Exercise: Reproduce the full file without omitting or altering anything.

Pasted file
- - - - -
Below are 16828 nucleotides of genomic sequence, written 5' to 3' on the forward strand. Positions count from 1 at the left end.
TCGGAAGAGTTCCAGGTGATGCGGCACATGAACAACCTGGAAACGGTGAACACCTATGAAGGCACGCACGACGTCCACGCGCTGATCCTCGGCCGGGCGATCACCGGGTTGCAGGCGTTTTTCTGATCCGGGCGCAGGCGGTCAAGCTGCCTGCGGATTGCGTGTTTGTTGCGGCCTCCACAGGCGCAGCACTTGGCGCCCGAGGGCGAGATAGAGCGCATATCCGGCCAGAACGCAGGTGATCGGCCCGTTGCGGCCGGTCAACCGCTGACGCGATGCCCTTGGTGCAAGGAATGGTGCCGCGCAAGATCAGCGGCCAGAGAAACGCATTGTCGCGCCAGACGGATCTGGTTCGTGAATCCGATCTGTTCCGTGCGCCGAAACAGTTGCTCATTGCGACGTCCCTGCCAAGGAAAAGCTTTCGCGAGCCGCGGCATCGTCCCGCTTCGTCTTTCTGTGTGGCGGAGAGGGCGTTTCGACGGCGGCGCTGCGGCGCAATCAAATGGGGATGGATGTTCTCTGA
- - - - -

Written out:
Below are 16828 nucleotides of genomic sequence, written 5' to 3' on the forward strand. Positions count from 1 at the left end.
TCGGAAGAGTTCCAGGTGATGCGGCACATGAACAACCTGGAAACGGTGAACACCTATGAAGGCACGCACGACGTCCACGCGCTGATCCTCGGCCGGGCGATCACCGGGTTGCAGGCGTTTTTCTGATCCGGGCGCAGGCGGTCAAGCTGCCTGCGGATTGCGTGTTTGTTGCGGCCTCCACAGGCGCAGCACTTGGCGCCCGAGGGCGAGATAGAGCGCATATCCGGCCAGAACGCAGGTGATCGGCCCGTTGCGGCCGGTCAACCGCTGACGCGATGCCCTTGGTGCAAGGAATGGTGCCGCGCAAGATCAGCGGCCAGAGAAACGCATTGTCGCGCCAGACGGATCTGGTTCGTGAATCCGATCTGTTCCGTGCGCCGAAACAGTTGCTCATTGCGACGTCCCTGCCAAGGAAAAGCTTTCGCGAGCCGCGGCATCGTCCCGCTTCGTCTTTCTGTGTGGCGGAGAGGGCGTTTCGACGGCGGCGCTGCGGCGCAATCAAATGGGGATGGATGTTCTCTGA